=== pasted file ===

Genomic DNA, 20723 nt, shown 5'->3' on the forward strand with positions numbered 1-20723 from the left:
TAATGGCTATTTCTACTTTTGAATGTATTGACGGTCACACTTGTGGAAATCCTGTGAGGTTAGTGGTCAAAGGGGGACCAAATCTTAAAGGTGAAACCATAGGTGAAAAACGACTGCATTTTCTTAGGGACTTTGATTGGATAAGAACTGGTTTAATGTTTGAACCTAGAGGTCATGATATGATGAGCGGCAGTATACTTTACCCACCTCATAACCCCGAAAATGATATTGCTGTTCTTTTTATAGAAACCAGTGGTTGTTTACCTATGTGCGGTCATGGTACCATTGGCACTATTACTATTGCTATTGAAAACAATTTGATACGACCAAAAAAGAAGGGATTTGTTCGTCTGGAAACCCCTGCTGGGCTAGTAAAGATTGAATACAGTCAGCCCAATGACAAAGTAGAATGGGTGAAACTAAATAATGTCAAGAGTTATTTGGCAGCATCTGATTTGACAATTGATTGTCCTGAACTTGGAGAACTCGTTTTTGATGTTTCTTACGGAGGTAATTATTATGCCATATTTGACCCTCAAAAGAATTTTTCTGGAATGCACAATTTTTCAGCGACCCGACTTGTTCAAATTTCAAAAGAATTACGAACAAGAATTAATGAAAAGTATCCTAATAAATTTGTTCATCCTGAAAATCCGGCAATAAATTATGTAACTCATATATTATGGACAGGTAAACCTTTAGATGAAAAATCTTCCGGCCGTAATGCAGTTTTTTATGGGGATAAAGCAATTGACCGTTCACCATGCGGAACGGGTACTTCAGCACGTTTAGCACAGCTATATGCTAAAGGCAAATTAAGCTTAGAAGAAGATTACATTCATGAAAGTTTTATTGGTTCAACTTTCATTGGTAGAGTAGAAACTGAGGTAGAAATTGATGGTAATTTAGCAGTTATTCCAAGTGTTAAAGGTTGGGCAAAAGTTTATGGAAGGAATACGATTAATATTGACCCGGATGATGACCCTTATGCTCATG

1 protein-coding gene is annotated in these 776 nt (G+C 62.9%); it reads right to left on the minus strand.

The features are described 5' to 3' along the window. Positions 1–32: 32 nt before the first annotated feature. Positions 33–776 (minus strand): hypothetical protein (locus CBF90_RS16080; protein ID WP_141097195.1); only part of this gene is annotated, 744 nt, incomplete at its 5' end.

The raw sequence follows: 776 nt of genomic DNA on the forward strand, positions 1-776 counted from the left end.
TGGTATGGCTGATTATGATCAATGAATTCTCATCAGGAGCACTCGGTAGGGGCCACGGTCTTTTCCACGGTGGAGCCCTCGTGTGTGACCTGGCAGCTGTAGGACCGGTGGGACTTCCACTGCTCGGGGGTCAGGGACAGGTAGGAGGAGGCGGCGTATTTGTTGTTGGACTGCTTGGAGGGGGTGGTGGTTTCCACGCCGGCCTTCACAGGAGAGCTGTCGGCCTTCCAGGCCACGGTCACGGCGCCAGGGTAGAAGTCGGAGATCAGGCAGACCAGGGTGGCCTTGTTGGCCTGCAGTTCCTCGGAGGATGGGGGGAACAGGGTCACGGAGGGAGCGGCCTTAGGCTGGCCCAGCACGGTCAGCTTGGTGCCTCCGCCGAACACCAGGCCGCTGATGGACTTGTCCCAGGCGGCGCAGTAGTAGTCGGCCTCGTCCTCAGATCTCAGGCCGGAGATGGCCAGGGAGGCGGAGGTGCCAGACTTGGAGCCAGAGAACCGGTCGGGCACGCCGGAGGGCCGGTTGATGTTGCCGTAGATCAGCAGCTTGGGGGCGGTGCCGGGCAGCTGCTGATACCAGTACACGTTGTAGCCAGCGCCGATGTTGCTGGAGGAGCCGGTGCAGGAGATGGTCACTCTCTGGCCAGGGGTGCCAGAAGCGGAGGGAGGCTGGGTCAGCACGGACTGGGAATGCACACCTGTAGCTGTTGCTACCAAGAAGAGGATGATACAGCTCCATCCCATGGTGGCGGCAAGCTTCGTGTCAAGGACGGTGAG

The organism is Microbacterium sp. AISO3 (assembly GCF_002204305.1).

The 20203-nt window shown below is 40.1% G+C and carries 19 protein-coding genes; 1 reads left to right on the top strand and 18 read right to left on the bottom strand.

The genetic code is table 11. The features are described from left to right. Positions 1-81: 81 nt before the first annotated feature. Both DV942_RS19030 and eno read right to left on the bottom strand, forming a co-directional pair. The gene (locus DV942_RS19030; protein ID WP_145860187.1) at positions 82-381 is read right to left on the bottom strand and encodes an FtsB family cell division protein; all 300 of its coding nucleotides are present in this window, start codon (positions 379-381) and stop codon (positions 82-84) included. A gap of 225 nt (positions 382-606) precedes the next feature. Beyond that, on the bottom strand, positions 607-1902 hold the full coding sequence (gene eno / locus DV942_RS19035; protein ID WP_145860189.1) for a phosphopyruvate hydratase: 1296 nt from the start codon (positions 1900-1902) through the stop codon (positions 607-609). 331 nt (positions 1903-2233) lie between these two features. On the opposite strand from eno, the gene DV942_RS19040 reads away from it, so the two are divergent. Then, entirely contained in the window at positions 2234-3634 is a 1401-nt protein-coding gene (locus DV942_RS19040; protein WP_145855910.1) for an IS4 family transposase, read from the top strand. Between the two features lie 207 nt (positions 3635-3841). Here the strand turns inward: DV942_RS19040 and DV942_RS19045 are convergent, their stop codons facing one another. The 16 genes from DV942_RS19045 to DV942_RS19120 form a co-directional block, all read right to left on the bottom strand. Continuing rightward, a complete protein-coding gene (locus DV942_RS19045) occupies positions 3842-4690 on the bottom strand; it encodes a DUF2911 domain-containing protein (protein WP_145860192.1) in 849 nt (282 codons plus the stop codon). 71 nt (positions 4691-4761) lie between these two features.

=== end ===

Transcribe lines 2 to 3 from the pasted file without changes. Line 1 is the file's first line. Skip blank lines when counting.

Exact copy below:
TAATGGCTATTTCTACTTTTGAATGTATTGACGGTCACACTTGTGGAAATCCTGTGAGGTTAGTGGTCAAAGGGGGACCAAATCTTAAAGGTGAAACCATAGGTGAAAAACGACTGCATTTTCTTAGGGACTTTGATTGGATAAGAACTGGTTTAATGTTTGAACCTAGAGGTCATGATATGATGAGCGGCAGTATACTTTACCCACCTCATAACCCCGAAAATGATATTGCTGTTCTTTTTATAGAAACCAGTGGTTGTTTACCTATGTGCGGTCATGGTACCATTGGCACTATTACTATTGCTATTGAAAACAATTTGATACGACCAAAAAAGAAGGGATTTGTTCGTCTGGAAACCCCTGCTGGGCTAGTAAAGATTGAATACAGTCAGCCCAATGACAAAGTAGAATGGGTGAAACTAAATAATGTCAAGAGTTATTTGGCAGCATCTGATTTGACAATTGATTGTCCTGAACTTGGAGAACTCGTTTTTGATGTTTCTTACGGAGGTAATTATTATGCCATATTTGACCCTCAAAAGAATTTTTCTGGAATGCACAATTTTTCAGCGACCCGACTTGTTCAAATTTCAAAAGAATTACGAACAAGAATTAATGAAAAGTATCCTAATAAATTTGTTCATCCTGAAAATCCGGCAATAAATTATGTAACTCATATATTATGGACAGGTAAACCTTTAGATGAAAAATCTTCCGGCCGTAATGCAGTTTTTTATGGGGATAAAGCAATTGACCGTTCACCATGCGGAACGGGTACTTCAGCACGTTTAGCACAGCTATATGCTAAAGGCAAATTAAGCTTAGAAGAAGATTACATTCATGAAAGTTTTATTGGTTCAACTTTCATTGGTAGAGTAGAAACTGAGGTAGAAATTGATGGTAATTTAGCAGTTATTCCAAGTGTTAAAGGTTGGGCAAAAGTTTATGGAAGGAATACGATTAATATTGACCCGGATGATGACCCTTATGCTCATG

1 protein-coding gene is annotated in these 776 nt (G+C 62.9%); it reads right to left on the minus strand.